I think we’re going on roughly 24 years of trying to figure out this internet thing and what we should do about it. Being the incumbent market share leader in the face of massive disruption is never easy. Clayton Christianson, in “The Innovator’s Dilemma,” pretty much nailed it when he said you get stuck in the “success trap.”
For the industry, you are often faced with the market abandoning “coin of the realm” metrics and concepts. Those things you touted as measures of the value you represent in the marketplace. For those in mass media, that could include cost per thousand, cost per inch, reach (at least in the way we used it), impressions and other metrics.
Personally, we were faced with going from being the wise sage with 10, 20, even 30 years of experience and knowledge to being essentially clueless. And growing more so every time another new capability comes along, which is pretty much weekly or, it sometimes seems, daily.
For full disclosure, my epiphany on direct marketing came in 1993. I knew things were changing and I had an amazing book dropped in my lap at just the right time. Going on three years ago, I dropped the other shoe. My son and I formed a marketing agency and have progressively moved our attention there. This year it should be right on par with my best years working directly with newspapers. In short, we’ve made the transition you are trying to make, albeit on a much smaller scale.
We are Certified Partners with an amazing company known as Digital Marketer. There are about 800 of us spread across the globe. They estimate there are approximately 100,000 entities in the U.S. alone that call themselves a digital agency of some sort. We met with 6,500 of them in February where we shared approaches to positioning and building a successful agency.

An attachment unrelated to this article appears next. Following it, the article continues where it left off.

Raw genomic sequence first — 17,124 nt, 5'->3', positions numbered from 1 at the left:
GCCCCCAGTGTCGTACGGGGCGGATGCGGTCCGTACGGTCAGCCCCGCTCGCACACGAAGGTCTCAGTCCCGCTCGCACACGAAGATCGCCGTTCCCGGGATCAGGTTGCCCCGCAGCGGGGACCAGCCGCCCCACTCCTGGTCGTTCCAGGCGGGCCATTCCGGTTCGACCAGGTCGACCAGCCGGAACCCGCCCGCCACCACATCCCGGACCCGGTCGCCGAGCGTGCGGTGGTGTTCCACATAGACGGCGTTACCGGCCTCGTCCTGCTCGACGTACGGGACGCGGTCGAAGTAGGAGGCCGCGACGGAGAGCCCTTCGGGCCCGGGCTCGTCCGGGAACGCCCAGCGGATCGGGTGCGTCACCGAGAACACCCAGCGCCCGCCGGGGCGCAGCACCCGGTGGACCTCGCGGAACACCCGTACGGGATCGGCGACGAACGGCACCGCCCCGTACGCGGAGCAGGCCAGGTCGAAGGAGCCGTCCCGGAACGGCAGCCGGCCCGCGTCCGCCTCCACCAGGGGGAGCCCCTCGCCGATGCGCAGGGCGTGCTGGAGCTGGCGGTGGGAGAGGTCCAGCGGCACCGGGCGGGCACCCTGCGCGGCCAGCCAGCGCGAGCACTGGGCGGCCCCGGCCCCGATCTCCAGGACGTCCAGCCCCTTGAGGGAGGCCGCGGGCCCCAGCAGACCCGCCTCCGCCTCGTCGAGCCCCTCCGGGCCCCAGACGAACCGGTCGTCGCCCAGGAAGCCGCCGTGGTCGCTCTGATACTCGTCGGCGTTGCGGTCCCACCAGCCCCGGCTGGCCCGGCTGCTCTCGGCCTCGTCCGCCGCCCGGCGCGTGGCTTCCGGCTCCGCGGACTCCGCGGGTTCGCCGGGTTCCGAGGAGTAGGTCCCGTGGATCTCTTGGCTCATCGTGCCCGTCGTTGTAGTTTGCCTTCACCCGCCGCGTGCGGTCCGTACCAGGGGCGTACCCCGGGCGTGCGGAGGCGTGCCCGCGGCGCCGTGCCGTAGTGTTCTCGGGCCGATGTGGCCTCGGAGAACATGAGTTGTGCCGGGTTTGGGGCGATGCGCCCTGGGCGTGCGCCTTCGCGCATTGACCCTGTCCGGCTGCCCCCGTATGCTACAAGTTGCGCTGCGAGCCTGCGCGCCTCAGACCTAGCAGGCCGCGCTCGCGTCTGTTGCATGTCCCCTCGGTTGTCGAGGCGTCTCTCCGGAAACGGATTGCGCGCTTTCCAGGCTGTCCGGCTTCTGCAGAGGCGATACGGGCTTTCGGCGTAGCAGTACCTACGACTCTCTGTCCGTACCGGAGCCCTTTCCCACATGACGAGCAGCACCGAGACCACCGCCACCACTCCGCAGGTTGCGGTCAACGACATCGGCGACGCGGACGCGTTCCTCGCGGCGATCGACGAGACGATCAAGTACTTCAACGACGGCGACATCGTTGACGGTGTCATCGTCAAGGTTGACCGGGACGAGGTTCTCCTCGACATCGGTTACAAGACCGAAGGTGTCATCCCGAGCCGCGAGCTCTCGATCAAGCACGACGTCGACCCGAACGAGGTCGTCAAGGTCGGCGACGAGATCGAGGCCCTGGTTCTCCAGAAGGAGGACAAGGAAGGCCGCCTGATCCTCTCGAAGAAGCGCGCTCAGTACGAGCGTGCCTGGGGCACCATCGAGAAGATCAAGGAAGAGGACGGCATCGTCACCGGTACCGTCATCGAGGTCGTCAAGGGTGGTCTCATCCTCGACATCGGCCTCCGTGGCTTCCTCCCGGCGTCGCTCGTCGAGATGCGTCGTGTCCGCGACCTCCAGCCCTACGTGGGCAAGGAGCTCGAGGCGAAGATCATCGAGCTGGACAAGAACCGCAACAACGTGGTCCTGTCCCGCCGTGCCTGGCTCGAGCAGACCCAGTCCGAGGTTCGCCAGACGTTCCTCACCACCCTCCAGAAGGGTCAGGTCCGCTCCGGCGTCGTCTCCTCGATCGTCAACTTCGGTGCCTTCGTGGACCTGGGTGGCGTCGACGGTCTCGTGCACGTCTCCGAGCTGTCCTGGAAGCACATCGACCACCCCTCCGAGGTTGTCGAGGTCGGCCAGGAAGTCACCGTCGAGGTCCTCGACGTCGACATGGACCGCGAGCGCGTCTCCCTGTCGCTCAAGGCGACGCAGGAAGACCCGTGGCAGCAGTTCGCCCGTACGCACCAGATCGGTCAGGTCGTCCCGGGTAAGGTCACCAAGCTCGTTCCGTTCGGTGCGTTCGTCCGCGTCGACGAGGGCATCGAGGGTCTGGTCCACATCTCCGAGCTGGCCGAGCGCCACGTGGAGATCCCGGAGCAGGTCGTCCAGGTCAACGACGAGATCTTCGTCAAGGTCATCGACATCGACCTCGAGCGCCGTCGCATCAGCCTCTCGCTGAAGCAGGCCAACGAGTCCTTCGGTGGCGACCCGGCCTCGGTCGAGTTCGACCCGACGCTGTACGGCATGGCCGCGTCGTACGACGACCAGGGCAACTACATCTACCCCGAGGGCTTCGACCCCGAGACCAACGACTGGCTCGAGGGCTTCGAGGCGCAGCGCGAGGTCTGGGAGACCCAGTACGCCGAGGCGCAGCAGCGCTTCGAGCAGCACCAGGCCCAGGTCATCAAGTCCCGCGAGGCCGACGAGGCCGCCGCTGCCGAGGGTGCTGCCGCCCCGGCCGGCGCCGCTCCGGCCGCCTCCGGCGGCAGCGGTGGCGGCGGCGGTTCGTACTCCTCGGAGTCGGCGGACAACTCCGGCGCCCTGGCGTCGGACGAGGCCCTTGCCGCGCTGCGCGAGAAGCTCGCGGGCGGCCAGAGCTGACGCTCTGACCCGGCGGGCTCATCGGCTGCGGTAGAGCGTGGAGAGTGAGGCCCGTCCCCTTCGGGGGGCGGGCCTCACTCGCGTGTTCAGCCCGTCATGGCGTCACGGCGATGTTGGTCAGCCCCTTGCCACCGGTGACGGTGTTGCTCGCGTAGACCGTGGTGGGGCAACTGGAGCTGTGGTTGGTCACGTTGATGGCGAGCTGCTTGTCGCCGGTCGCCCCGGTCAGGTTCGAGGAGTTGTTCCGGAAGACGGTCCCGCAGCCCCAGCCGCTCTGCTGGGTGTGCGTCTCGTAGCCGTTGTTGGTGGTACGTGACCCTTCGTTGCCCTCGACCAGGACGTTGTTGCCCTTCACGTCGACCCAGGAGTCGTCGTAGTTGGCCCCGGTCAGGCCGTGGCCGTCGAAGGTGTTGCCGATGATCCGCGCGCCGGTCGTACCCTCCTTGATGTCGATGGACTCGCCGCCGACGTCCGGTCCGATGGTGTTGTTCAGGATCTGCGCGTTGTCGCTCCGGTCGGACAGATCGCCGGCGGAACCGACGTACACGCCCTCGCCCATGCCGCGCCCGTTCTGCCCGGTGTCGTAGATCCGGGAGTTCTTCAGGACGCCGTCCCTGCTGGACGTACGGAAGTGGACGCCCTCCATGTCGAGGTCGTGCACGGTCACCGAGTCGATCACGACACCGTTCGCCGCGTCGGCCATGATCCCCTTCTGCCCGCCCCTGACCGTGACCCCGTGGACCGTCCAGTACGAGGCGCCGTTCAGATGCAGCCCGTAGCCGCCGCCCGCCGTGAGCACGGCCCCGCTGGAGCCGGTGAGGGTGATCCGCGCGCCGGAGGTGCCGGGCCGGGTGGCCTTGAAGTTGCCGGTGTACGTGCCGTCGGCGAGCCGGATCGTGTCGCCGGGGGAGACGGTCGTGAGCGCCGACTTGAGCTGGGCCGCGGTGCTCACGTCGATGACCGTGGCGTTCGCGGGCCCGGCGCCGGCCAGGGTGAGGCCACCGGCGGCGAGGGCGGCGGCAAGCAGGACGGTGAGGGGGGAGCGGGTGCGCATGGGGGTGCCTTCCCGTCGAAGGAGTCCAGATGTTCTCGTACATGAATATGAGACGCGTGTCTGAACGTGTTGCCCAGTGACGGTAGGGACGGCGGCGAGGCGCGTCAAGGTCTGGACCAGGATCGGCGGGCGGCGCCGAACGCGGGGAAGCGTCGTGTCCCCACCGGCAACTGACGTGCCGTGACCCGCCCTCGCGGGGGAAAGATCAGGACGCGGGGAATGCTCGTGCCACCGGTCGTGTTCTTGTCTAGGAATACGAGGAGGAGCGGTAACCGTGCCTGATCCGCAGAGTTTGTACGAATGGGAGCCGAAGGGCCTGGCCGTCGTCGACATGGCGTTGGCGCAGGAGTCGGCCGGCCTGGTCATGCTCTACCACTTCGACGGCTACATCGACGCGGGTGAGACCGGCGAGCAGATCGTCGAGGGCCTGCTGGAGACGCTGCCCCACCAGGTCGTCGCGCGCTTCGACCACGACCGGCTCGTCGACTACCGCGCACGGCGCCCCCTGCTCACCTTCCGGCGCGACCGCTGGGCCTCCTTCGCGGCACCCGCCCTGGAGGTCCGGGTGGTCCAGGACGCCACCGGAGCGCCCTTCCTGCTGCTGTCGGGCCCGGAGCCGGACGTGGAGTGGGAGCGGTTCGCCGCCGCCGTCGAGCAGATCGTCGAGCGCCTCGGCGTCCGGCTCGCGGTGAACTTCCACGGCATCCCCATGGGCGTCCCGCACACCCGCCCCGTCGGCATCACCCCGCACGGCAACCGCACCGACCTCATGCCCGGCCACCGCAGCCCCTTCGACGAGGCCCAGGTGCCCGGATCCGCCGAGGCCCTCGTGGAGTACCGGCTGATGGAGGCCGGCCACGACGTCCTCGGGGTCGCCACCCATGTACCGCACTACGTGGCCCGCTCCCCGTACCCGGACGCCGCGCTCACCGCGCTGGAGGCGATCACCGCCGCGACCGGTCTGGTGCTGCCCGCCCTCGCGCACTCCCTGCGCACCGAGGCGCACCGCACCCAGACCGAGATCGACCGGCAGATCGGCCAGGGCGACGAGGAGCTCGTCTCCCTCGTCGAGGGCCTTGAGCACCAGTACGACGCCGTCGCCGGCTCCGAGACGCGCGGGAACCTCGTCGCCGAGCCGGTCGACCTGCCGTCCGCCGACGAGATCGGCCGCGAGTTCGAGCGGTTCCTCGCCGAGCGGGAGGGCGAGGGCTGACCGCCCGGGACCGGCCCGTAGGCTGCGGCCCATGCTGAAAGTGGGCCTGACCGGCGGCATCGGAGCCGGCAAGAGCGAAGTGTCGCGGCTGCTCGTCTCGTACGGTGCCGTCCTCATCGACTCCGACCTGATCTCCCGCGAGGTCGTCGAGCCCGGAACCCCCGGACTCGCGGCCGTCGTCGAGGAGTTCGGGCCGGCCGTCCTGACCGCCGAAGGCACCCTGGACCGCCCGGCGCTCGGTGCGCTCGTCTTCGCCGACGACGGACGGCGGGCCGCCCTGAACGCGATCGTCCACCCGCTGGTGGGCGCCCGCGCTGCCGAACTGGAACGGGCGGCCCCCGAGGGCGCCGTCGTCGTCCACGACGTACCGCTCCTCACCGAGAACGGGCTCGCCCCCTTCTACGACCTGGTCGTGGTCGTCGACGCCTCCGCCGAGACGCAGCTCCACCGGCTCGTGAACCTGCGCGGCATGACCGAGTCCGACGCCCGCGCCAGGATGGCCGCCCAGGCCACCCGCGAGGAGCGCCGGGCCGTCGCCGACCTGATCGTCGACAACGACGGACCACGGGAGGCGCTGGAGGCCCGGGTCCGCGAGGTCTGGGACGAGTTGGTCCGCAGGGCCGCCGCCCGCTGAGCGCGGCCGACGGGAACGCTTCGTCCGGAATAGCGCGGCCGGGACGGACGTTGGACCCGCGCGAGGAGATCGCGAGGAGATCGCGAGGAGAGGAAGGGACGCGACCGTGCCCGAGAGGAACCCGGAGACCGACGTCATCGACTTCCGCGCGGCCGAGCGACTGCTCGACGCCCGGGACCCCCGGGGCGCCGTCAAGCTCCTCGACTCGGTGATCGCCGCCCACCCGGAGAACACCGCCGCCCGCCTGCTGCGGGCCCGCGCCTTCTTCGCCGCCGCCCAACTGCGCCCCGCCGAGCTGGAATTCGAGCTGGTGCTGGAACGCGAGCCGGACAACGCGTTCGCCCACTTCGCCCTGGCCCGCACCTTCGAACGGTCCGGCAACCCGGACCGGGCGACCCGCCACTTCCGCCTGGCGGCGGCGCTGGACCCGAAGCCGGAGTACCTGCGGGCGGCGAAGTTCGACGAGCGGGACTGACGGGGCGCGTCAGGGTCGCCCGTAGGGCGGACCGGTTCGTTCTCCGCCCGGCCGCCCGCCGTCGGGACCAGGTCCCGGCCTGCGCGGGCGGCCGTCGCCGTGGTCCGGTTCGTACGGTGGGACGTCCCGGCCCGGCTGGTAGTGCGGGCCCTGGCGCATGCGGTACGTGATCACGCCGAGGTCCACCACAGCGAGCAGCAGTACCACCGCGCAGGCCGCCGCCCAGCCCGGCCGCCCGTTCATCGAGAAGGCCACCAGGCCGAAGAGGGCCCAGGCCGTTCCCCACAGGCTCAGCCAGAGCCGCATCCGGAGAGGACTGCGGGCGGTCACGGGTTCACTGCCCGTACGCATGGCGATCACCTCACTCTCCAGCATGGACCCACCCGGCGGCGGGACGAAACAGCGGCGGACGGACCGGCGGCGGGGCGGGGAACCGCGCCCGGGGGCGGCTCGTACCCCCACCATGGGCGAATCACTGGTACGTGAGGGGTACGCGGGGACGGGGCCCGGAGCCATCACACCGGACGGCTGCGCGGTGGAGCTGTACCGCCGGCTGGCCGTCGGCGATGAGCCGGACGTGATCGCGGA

Your best prospects will be those businesses that are already demonstrating a decent level of sophistication. Take plumbers, for example. Google them in the geography where they do business. The people buying Google Adwords AND driving traffic to a landing page that is set up to convert are your best prospects. The people in the three-pack are doing something right and the better organic performers are also worth a conversation. You can have an intelligent conversation with these folks that’s not rooted in teaching or desperation. Your sales activities can’t be rooted in convincing people they need to do something.
Don’t get me wrong, we have a basic local package just like most of you. Directories/citations, reviews, some GMB (Google My Business) love and maybe another thing or two. Priced at $300 to $500 a month, maybe. We have a couple of dozen of these that we accumulated while we were getting going. They are never going to be the basis for our business and we now structure our marketing to minimize our direct contact with them as prospects. We only want to work with clients that either have the platform to convert traffic into sales or leads, or they want us to build it for them.
The more advanced businesses I mentioned above have a platform in place that’s worthy of driving traffic to, the ability to engage beyond an online brochure and, hopefully, the mechanisms to capture and convert leads. At the very least, they get this and are ready for a different discussion.